The most recent issue has a nice article about building a blanket chest by hand written by Andrew Hunter. Touted as a web extra is a video of the author forming his own gimmel or snipe hinges. These period hinges are difficult to come by and fairly expensive if you can find them, but for a lot of the medieval up to 17th century style pieces I like to build, they are what's called for.
|A pair of proper gimmal hinges (snipe hinges). This picture was judiciously lifted from Peter Follansbee's Blog Joiner's Notes.|
I've tried to make a go of modifying cotter pins and I've even had a black smith acquaintance from facebook lined up to forge some along with some nails and he never followed through. The video finally lit a fire under my ass to just go make my own. I wanted to be able to make more than snipe hinges, I wanted to forge nails and real hinges as well. To accomplish that I would need a little more than a propane flame in the open air.
I'd heard about soup can forges before but I dived a little deeper and found THIS GREAT VIDEO on youTube. Go ahead and watch, I'll wait for you to come back.
Yesterday while running some other errands we stopped by a craft store and the home center for the supplies. All total, I spent in the neighborhood of twenty dollars to build my own version of the soup can forge.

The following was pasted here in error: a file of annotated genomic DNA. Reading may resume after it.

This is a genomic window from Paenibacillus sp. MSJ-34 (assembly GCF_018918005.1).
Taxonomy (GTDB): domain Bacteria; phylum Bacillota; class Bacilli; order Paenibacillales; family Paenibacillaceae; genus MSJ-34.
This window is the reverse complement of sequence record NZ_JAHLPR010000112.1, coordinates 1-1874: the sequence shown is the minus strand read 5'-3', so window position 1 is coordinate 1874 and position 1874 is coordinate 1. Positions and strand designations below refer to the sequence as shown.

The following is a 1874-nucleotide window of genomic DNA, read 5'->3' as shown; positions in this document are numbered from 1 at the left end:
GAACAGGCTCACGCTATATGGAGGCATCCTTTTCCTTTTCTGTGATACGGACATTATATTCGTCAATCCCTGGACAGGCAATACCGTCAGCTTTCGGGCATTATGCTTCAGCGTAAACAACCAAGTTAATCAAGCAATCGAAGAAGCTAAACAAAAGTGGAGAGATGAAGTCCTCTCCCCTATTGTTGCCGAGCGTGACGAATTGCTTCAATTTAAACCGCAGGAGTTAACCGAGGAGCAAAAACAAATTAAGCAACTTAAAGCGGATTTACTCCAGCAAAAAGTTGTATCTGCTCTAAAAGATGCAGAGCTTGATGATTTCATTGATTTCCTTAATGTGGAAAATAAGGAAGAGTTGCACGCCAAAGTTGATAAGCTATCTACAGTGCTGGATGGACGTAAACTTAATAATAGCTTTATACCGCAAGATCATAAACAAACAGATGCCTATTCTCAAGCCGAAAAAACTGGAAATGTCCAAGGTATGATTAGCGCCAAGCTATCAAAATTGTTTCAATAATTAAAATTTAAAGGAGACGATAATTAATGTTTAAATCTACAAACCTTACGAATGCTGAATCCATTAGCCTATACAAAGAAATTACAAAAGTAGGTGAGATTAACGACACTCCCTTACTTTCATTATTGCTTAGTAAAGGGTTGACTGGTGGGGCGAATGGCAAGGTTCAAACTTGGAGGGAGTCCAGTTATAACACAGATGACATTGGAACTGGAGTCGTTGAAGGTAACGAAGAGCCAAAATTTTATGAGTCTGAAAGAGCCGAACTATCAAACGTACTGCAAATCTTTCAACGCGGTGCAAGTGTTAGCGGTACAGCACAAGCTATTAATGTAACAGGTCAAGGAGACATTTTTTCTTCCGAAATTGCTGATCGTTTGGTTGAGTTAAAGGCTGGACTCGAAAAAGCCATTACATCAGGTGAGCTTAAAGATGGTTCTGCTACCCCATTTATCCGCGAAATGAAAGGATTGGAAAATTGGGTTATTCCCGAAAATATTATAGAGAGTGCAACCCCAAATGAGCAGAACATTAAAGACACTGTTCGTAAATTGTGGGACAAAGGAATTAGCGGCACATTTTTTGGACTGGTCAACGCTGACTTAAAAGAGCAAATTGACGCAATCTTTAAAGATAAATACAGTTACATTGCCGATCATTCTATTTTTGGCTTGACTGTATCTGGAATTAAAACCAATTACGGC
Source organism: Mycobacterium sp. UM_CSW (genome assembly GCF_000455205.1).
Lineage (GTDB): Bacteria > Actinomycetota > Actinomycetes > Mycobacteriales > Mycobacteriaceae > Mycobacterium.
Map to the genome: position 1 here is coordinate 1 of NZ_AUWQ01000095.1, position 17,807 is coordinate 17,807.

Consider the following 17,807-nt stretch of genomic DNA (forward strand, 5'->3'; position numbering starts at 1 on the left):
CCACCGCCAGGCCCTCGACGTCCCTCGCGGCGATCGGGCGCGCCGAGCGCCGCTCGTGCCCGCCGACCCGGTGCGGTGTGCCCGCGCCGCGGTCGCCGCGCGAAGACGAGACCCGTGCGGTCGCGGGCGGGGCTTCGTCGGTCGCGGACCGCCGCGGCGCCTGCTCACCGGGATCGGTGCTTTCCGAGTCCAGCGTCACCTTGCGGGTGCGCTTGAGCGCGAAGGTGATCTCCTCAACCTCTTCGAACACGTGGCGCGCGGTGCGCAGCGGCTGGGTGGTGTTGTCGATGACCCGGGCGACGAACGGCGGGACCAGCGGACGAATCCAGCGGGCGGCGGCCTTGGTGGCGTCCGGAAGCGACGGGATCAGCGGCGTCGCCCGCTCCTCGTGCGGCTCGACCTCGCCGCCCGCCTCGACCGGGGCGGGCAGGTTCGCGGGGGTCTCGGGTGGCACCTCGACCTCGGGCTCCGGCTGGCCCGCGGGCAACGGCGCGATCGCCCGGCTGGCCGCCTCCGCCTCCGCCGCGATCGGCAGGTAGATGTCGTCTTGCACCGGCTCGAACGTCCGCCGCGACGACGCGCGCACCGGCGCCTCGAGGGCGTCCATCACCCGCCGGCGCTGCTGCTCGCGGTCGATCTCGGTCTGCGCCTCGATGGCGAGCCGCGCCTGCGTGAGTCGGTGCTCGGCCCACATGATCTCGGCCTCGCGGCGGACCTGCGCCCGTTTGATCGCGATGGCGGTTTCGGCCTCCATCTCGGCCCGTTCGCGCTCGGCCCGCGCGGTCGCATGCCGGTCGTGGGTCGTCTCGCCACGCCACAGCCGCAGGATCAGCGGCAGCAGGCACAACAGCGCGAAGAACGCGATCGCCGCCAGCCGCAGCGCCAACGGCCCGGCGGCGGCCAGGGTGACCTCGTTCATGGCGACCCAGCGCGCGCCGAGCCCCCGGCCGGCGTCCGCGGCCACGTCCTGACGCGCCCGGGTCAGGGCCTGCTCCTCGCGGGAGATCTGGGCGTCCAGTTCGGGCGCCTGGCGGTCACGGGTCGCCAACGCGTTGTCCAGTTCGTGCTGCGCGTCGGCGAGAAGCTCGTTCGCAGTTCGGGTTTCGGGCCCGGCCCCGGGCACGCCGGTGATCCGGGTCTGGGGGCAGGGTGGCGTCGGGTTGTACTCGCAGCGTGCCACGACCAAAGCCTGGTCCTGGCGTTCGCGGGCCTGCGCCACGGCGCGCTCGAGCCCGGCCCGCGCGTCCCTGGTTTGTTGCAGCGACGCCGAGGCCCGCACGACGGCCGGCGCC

Of all the things I do have is an actual, full size anvil and some forging tools. More presents from my father In Law from my wife's family's past. This morning I went out to the shop and picked it up off the floor and hefted it up onto the hewing stump. Then started heating the metal and beating the metal into submission.
I have some ideas I think can improve on the forge I built. but this morning it was satisfying to pound out my own gimmel. Like any thing new it will take some time and practice to refine what I'm producing. I'm certainly not planning on becoming the next Peter Ross but being a little more independent and flexible in my hardware choices will be a welcome change to my shop.
Ratione et Passionis
P.S. See the Fine Woodworking video that started me on the path HERE.